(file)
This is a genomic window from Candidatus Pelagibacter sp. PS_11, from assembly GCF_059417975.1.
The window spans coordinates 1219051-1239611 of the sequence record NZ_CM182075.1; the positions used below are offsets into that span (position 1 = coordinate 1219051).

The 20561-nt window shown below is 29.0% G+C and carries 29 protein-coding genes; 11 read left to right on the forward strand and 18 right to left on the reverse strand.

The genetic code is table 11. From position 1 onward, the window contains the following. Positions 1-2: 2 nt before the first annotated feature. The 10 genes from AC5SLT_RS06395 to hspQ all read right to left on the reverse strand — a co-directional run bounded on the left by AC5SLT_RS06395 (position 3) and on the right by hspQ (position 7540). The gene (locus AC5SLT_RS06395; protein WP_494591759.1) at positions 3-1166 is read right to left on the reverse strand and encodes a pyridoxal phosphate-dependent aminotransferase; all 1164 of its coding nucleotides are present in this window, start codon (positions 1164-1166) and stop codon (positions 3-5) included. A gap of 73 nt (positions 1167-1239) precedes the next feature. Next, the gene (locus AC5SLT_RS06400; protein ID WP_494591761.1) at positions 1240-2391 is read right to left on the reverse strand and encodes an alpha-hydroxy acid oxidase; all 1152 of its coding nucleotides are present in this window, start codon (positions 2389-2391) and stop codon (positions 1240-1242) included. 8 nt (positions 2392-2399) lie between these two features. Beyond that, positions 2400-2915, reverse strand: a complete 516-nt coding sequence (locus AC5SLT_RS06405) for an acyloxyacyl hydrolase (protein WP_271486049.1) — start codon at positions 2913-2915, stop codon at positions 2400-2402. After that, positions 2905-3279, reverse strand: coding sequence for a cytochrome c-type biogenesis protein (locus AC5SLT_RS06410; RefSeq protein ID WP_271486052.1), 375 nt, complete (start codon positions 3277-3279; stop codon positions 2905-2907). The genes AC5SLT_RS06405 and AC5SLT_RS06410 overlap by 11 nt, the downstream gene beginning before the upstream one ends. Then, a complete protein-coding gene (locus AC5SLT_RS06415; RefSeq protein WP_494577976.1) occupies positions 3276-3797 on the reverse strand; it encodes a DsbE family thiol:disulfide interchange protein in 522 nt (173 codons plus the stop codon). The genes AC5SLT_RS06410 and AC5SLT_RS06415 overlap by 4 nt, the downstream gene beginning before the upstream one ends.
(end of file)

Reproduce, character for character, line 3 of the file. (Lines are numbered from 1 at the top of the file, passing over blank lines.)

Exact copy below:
The 20561-nt window shown below is 29.0% G+C and carries 29 protein-coding genes; 11 read left to right on the forward strand and 18 right to left on the reverse strand.